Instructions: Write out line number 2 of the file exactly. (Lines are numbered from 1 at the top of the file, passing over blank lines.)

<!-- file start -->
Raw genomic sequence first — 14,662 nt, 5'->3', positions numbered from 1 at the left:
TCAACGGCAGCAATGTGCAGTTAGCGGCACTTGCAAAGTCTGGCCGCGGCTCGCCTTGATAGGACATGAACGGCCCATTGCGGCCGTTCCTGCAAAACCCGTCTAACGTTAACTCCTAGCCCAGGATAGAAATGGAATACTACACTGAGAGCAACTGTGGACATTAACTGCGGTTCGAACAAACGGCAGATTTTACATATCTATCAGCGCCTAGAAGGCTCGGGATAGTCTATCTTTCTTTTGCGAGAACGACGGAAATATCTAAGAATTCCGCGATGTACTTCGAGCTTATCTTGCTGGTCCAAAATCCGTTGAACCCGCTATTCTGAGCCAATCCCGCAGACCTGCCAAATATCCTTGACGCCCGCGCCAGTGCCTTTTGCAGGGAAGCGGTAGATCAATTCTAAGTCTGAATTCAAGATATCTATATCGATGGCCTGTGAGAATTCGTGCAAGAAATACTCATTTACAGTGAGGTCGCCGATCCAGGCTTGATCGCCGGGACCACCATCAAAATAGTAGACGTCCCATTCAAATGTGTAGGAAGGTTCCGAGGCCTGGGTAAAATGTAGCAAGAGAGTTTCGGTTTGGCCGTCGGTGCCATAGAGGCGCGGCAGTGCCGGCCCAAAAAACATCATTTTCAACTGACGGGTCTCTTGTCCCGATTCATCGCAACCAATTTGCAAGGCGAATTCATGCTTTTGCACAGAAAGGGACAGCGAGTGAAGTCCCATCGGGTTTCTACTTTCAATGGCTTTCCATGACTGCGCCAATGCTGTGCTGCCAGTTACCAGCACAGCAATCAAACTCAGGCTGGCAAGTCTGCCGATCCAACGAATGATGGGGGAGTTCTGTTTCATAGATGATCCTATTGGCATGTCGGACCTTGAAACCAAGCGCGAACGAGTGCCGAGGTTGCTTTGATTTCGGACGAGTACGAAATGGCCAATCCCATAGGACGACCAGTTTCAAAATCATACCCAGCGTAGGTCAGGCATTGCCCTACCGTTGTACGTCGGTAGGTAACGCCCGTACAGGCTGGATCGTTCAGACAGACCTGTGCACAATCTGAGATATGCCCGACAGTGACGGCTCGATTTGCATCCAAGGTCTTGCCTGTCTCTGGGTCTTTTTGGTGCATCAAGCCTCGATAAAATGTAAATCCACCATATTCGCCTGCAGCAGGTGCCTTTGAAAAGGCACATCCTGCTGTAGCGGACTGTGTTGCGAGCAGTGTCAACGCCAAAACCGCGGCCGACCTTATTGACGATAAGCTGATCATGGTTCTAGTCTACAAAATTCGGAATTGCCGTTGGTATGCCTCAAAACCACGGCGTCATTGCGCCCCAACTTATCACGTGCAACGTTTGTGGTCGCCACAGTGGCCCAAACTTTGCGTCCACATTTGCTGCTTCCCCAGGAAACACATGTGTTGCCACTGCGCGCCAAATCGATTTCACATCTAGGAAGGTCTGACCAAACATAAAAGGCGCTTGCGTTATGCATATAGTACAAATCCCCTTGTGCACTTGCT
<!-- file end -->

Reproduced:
TCAACGGCAGCAATGTGCAGTTAGCGGCACTTGCAAAGTCTGGCCGCGGCTCGCCTTGATAGGACATGAACGGCCCATTGCGGCCGTTCCTGCAAAACCCGTCTAACGTTAACTCCTAGCCCAGGATAGAAATGGAATACTACACTGAGAGCAACTGTGGACATTAACTGCGGTTCGAACAAACGGCAGATTTTACATATCTATCAGCGCCTAGAAGGCTCGGGATAGTCTATCTTTCTTTTGCGAGAACGACGGAAATATCTAAGAATTCCGCGATGTACTTCGAGCTTATCTTGCTGGTCCAAAATCCGTTGAACCCGCTATTCTGAGCCAATCCCGCAGACCTGCCAAATATCCTTGACGCCCGCGCCAGTGCCTTTTGCAGGGAAGCGGTAGATCAATTCTAAGTCTGAATTCAAGATATCTATATCGATGGCCTGTGAGAATTCGTGCAAGAAATACTCATTTACAGTGAGGTCGCCGATCCAGGCTTGATCGCCGGGACCACCATCAAAATAGTAGACGTCCCATTCAAATGTGTAGGAAGGTTCCGAGGCCTGGGTAAAATGTAGCAAGAGAGTTTCGGTTTGGCCGTCGGTGCCATAGAGGCGCGGCAGTGCCGGCCCAAAAAACATCATTTTCAACTGACGGGTCTCTTGTCCCGATTCATCGCAACCAATTTGCAAGGCGAATTCATGCTTTTGCACAGAAAGGGACAGCGAGTGAAGTCCCATCGGGTTTCTACTTTCAATGGCTTTCCATGACTGCGCCAATGCTGTGCTGCCAGTTACCAGCACAGCAATCAAACTCAGGCTGGCAAGTCTGCCGATCCAACGAATGATGGGGGAGTTCTGTTTCATAGATGATCCTATTGGCATGTCGGACCTTGAAACCAAGCGCGAACGAGTGCCGAGGTTGCTTTGATTTCGGACGAGTACGAAATGGCCAATCCCATAGGACGACCAGTTTCAAAATCATACCCAGCGTAGGTCAGGCATTGCCCTACCGTTGTACGTCGGTAGGTAACGCCCGTACAGGCTGGATCGTTCAGACAGACCTGTGCACAATCTGAGATATGCCCGACAGTGACGGCTCGATTTGCATCCAAGGTCTTGCCTGTCTCTGGGTCTTTTTGGTGCATCAAGCCTCGATAAAATGTAAATCCACCATATTCGCCTGCAGCAGGTGCCTTTGAAAAGGCACATCCTGCTGTAGCGGACTGTGTTGCGAGCAGTGTCAACGCCAAAACCGCGGCCGACCTTATTGACGATAAGCTGATCATGGTTCTAGTCTACAAAATTCGGAATTGCCGTTGGTATGCCTCAAAACCACGGCGTCATTGCGCCCCAACTTATCACGTGCAACGTTTGTGGTCGCCACAGTGGCCCAAACTTTGCGTCCACATTTGCTGCTTCCCCAGGAAACACATGTGTTGCCACTGCGCGCCAAATCGATTTCACATCTAGGAAGGTCTGACCAAACATAAAAGGCGCTTGCGTTATGCATATAGTACAAATCCCCTTGTGCACTTGCT